Medical Informed Consent > Minors > Refusal of Treatment of Minors


Refusal of Treatment of Minors

Parents are generally recognized as having the right to refuse treatment of their children of whom they have legal custody. The parents judgment in making such decisions will most often be respected by the courts as being in the best position to judge the best interests of the child. If an interested party, including the minor patient's physician, believes the parent is not motivated by acting in the best interest of the child, then you may seek a court order that the requested medical care be provided to the child. Only a court may decide that the parent's are not acting in the best interest of the child and order that the parent's wishes to refuse care be overridden and enter a court order that a specified medical care by provided.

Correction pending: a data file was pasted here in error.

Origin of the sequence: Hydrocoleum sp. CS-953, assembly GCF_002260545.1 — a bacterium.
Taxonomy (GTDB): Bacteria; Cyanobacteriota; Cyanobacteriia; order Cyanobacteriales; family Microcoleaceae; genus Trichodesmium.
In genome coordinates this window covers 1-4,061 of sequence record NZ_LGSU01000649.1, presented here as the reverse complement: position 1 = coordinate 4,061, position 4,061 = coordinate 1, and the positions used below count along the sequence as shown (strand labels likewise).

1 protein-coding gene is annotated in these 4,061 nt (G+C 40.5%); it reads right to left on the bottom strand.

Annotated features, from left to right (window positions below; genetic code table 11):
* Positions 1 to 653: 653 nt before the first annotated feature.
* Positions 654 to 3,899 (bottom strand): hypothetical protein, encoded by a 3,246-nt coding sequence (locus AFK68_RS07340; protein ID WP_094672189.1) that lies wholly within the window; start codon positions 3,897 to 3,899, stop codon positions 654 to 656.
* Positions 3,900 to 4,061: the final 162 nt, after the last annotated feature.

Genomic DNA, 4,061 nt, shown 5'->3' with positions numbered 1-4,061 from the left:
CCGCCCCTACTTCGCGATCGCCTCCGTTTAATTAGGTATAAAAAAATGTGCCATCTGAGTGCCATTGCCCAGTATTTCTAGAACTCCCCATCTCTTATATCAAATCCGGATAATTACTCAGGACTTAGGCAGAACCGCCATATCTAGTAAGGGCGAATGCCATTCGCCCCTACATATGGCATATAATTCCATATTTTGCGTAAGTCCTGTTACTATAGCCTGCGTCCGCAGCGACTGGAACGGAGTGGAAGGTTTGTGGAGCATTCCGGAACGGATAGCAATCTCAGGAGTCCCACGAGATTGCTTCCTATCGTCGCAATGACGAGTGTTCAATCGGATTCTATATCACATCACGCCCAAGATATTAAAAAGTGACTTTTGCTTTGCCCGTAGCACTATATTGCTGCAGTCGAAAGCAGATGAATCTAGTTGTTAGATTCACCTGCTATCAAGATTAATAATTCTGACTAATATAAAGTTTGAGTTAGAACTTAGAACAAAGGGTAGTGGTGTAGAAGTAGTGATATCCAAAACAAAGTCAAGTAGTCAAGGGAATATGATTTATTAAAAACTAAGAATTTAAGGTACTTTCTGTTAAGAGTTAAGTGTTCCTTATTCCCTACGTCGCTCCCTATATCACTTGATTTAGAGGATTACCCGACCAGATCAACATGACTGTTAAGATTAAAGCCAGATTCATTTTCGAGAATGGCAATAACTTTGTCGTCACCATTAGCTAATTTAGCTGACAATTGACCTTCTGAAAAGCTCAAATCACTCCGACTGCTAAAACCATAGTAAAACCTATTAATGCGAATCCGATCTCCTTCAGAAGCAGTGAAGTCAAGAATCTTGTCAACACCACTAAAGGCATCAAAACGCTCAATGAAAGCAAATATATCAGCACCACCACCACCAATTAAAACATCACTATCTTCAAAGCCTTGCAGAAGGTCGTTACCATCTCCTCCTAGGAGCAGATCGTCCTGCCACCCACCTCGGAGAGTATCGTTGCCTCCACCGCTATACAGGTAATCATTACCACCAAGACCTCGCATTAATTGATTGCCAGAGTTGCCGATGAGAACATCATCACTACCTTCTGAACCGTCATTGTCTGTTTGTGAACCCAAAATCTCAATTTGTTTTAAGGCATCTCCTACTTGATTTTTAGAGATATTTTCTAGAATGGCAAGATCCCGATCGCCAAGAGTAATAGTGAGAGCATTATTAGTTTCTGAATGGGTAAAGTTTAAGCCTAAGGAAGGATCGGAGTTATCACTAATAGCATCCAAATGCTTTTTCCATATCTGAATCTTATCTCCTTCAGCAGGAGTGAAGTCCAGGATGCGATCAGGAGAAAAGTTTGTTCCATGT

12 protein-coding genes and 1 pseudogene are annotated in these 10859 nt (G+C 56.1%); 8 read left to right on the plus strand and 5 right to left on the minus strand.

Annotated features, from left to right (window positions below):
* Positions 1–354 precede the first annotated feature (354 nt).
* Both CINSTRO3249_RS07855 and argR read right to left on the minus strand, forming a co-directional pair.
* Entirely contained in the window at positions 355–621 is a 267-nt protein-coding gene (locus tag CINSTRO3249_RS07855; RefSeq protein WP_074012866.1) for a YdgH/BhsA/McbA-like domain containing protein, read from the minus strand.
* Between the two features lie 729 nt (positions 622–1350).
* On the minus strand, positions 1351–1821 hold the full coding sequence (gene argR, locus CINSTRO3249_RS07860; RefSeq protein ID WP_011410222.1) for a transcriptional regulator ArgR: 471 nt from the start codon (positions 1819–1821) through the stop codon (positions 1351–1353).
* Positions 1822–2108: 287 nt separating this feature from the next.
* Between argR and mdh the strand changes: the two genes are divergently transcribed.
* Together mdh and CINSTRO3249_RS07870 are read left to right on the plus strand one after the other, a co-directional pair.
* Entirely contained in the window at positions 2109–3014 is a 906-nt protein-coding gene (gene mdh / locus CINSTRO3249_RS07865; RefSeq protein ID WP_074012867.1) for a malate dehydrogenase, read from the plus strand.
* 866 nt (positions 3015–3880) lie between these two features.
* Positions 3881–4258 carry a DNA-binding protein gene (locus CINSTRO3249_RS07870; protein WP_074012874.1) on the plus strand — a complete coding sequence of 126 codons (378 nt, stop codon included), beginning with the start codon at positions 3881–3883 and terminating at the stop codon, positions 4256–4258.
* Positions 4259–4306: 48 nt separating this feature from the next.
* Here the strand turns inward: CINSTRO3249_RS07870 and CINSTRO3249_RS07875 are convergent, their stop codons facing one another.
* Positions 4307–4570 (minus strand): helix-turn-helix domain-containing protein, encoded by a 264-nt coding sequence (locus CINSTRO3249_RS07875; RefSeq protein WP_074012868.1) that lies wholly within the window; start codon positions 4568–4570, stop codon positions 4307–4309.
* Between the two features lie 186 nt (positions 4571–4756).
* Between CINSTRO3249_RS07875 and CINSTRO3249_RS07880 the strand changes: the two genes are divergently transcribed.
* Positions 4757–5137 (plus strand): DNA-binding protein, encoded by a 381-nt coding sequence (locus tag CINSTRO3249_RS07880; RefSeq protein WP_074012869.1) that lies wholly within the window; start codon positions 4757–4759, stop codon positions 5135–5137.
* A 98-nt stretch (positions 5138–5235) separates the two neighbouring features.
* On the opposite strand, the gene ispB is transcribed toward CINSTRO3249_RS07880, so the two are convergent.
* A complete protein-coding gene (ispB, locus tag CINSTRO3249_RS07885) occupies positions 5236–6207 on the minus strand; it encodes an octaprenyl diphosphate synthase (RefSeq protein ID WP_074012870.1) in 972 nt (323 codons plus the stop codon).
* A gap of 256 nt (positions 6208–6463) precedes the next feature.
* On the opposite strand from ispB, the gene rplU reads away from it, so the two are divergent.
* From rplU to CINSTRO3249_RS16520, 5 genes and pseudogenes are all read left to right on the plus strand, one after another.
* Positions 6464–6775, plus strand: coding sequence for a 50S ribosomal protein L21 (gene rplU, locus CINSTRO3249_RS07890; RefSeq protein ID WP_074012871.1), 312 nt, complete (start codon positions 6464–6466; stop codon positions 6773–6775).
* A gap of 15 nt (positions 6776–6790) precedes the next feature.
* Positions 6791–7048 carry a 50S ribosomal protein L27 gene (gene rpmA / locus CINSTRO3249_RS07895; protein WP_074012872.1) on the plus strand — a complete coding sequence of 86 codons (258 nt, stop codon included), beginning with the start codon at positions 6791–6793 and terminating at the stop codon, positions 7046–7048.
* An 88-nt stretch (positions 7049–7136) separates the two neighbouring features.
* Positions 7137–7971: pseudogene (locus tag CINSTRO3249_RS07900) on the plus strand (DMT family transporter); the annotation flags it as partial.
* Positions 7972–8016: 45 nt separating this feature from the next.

In the case of a minor with an emergent medical condition when time does not allow the physician to seek a court order to provide the care over the parent's objection, if the physician decides to ignore the parent's wishes and provide care over parental objection, the physician may be sued by the parents for providing medical care without consent. In order for the case not to proceed against the physician, the court must find that the parents were not acting in the child's best interests and recognize the medical emergency and find that the court would have ordered the medical care that was in fact rendered by the physician. If the court does not make such a finding, the claim against the physician for providing care without consent may proceed.


 

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